Your blog is fascinating to me, and I cant wait to see how Lyra gets along next time.
Lyra simply wanted to visit the dog. Lyra loves dogs. She wants to run and play with them, and it’s very frustrating to her to think someone else is having fun that she is not a part of. If I had let her visit the dog, she would have been thrilled (and very friendly). And there would have been no way to get her to want to come back. Then in the future, every time she saw a dog she’d be excited to go and play with it, which is why I will not let her find out just how nice it would be to visit new dogs. She has the same issue with people at my house – if I’m training in my home field and someone shows up, she’ll leave me and visit. but since they never interact with her, she’s starting to learn that her best interest is to stay with me and work, because the alternative is that I’ll return her to the house. In Lyra’s case, the leash tightening does not bring out aggression, only frustration. If she were getting angry then I’d be making a detailed plan for how I would work on it. This is just a puppy having a bad day because her owner neglected to keep her out in public.
All of my dogs have had challenges in training – Lrya’s are about the environment.
When I have a minute I’ll write another blog going through the options that I had under the circumstances. That should make it more clear.
Some days are better than others but I wanted to ask if you ever thought to bring her over to the dog? That way she would get to see him and or even greet him. Not a good thing?
I had aGSD that I did that with and it really helped her.
I would not do that for several reasons not the least of which she’ll never be able to meet and great in a trial situation so I’d rather take that option off the table altogether. Same with people…if we’re working there is never greeting. I’m sure other people handle it differently and with success.
Seems like allowing environmental investigation FIRST at any new place makes good sense for the dog so they can get oriented and be a “dog” before we even get started with the training factor—-even at shows. Even us HUMANS like to walk thru and check out our new resort or cruise ship we’re on, don’t we? THEN it’s in the crate, we get out of the crate or our vehicle and we start our “working stuff” around the ring set-up for warming up even if it’s just “attention”. or play stuff, So no excuses for distractions anymore even if new ones crop up. You’ve already cased out this joint!. Simple correction for no attention or play engagement =s no worky no foody or fun play toys either. Back in crate or vehicle. Go home. No guilt on handler’s part—-just maybe disappointment. That’s OK to feel, right?
And like you said——–TOMORROW—-yes, we’ll try this again.
Don’t you wish it was you who could happily curl up under the desk and take a nap?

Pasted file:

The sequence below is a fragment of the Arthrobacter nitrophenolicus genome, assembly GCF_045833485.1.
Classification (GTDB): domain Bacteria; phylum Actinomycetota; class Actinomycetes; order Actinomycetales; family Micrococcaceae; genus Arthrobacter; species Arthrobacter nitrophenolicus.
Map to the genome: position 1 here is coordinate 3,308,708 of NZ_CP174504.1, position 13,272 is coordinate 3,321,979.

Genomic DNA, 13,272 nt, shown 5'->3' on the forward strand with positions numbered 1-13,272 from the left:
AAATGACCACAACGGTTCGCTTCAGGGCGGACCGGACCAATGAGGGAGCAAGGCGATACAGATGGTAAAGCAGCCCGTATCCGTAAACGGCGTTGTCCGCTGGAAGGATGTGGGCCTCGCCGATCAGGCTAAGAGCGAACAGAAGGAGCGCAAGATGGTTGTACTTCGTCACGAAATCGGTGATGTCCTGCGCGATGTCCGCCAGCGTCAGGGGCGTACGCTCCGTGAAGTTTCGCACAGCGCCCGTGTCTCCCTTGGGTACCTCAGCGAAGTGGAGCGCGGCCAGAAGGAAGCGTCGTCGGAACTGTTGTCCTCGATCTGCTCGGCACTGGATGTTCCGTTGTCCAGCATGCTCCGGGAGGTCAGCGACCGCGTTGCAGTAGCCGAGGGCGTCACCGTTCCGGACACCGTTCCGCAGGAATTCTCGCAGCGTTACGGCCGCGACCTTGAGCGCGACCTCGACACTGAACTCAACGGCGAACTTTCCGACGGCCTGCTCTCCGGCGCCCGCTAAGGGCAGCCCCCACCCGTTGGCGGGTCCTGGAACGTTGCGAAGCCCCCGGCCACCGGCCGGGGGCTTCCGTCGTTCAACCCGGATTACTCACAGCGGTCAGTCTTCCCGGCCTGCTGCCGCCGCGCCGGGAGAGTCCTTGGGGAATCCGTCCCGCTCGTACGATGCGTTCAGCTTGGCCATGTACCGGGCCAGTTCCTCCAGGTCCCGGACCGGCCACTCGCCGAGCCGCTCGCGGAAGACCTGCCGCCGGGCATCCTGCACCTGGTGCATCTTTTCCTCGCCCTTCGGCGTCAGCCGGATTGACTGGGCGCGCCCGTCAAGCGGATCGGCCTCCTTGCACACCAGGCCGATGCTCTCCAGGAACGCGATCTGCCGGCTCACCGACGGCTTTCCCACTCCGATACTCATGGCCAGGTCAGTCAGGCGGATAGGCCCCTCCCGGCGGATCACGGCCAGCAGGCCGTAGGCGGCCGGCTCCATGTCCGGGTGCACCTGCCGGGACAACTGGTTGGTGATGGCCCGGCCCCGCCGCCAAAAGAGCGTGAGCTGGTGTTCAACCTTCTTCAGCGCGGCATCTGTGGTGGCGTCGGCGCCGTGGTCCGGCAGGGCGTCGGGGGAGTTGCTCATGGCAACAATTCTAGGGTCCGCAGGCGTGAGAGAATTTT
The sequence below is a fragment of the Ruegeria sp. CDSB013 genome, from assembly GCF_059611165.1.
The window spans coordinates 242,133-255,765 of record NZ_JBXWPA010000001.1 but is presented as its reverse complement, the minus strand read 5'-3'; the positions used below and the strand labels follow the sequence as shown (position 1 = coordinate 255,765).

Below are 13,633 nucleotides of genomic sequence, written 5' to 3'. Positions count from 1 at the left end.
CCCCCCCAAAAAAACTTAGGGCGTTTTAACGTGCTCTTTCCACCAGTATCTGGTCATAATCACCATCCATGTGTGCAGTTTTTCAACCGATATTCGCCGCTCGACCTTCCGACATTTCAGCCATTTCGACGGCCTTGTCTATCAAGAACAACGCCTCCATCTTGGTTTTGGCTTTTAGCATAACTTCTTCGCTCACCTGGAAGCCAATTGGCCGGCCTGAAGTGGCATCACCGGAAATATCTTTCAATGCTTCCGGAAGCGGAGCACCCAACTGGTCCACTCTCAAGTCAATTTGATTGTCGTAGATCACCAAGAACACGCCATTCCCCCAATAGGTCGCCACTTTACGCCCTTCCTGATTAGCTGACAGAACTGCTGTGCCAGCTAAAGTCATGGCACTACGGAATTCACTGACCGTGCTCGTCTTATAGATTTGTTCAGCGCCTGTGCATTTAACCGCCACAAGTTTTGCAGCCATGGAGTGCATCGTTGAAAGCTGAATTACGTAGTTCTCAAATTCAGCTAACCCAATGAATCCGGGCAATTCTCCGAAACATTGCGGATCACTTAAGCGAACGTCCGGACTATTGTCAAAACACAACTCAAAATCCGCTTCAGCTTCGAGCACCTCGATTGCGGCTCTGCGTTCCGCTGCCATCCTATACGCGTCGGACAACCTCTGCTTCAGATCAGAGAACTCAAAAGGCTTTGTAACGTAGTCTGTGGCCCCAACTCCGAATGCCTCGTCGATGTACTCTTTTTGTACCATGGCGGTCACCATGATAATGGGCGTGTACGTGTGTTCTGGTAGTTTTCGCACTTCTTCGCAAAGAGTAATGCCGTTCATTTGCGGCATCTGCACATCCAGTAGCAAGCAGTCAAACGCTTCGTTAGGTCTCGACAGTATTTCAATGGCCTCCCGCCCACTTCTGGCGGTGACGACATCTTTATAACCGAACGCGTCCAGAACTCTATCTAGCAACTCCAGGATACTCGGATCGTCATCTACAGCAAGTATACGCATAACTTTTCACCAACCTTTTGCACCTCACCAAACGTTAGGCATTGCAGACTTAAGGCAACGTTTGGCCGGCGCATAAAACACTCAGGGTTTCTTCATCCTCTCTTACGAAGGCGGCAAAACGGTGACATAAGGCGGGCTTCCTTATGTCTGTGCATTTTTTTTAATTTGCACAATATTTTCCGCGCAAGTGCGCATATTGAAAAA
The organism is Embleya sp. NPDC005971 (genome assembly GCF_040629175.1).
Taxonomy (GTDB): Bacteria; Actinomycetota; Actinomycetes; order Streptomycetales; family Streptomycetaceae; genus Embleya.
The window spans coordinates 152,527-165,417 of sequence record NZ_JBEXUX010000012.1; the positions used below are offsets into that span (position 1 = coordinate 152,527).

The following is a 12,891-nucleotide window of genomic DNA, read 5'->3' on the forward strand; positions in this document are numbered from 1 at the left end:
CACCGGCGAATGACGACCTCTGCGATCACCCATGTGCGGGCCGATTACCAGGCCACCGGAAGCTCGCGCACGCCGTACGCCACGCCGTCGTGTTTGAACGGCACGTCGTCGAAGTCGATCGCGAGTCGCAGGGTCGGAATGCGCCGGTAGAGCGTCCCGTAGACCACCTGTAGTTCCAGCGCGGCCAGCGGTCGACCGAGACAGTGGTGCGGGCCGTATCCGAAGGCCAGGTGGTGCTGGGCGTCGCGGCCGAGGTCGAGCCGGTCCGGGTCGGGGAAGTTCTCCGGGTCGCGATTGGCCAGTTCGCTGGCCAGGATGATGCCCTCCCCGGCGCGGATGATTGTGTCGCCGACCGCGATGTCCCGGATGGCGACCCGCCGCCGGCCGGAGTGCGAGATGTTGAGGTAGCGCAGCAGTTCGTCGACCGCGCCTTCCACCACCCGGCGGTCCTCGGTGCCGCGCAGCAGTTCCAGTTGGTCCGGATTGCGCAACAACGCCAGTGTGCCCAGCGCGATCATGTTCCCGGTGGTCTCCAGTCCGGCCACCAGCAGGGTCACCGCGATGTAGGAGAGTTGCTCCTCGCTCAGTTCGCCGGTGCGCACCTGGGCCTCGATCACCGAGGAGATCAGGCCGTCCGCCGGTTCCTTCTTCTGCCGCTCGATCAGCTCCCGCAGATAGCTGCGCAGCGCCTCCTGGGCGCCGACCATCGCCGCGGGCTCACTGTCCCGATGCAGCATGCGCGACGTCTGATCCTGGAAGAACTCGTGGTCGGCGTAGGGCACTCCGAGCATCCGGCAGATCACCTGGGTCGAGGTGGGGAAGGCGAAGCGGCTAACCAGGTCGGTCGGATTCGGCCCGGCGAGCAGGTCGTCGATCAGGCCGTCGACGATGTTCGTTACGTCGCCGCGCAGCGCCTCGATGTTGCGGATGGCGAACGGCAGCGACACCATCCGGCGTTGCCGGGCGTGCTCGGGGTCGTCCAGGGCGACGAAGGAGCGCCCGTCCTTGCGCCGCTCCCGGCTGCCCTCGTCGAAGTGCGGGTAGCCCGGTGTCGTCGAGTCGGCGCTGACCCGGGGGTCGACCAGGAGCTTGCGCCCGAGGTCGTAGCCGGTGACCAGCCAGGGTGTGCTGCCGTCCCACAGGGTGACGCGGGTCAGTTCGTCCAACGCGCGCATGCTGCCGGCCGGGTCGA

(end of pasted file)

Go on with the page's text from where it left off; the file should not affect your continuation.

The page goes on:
Oddly enough, we wrote about very similar topics:
My previous dogs were relatively environmentally bomb-proof. We could train anywhere with very few “train wrecks.” Phoenix changed all that. When we go out in public to train, I never know if we’ll have the session I planned or if I’ll end up flying by the seat of my pants to accommodate what he needs from me vs what I wanted to work on that day. That was a huge lesson for me – it’s not about what I want, it’s about what my dog needs.
Now he’s 5 and getting much better at settling into his work in new places but things still don’t always go as I planned. That’s okay, that’s just who he is.
Thanks for another insightful post.
Kudos to you as a trainer to recognize the good days and bad days of puppyhood. Pushing through a bad day would likely cause more issues that you would need to work through. I know I have preached training in different places and different situations to my students and then I do the things I tell them not to. I am sure this little girl will eventually be one of your perfectly well trained Tervs – and it will be because you see what she needs and are willing to work through the steps to make sure life is “right” for her.
I am dealing with my puppy having her first season and doing all the things I laugh at other people for – like not recognizing her name. Seriously – you think you hear a voice? LOL
Thanks for sharing your thoughts once again.
She has the same issue with people at my house – if I’m training in my home field and someone shows up, she’ll leave me and visit. but since they never interact with her, she’s starting to learn that her best interest is to stay with me and work, because the alternative is that I’ll return her to the house.
Unfortunately my neighbors and coworkers ALWAYS pet Dragon. I guess I need to start yelling out “Please ignore him!!”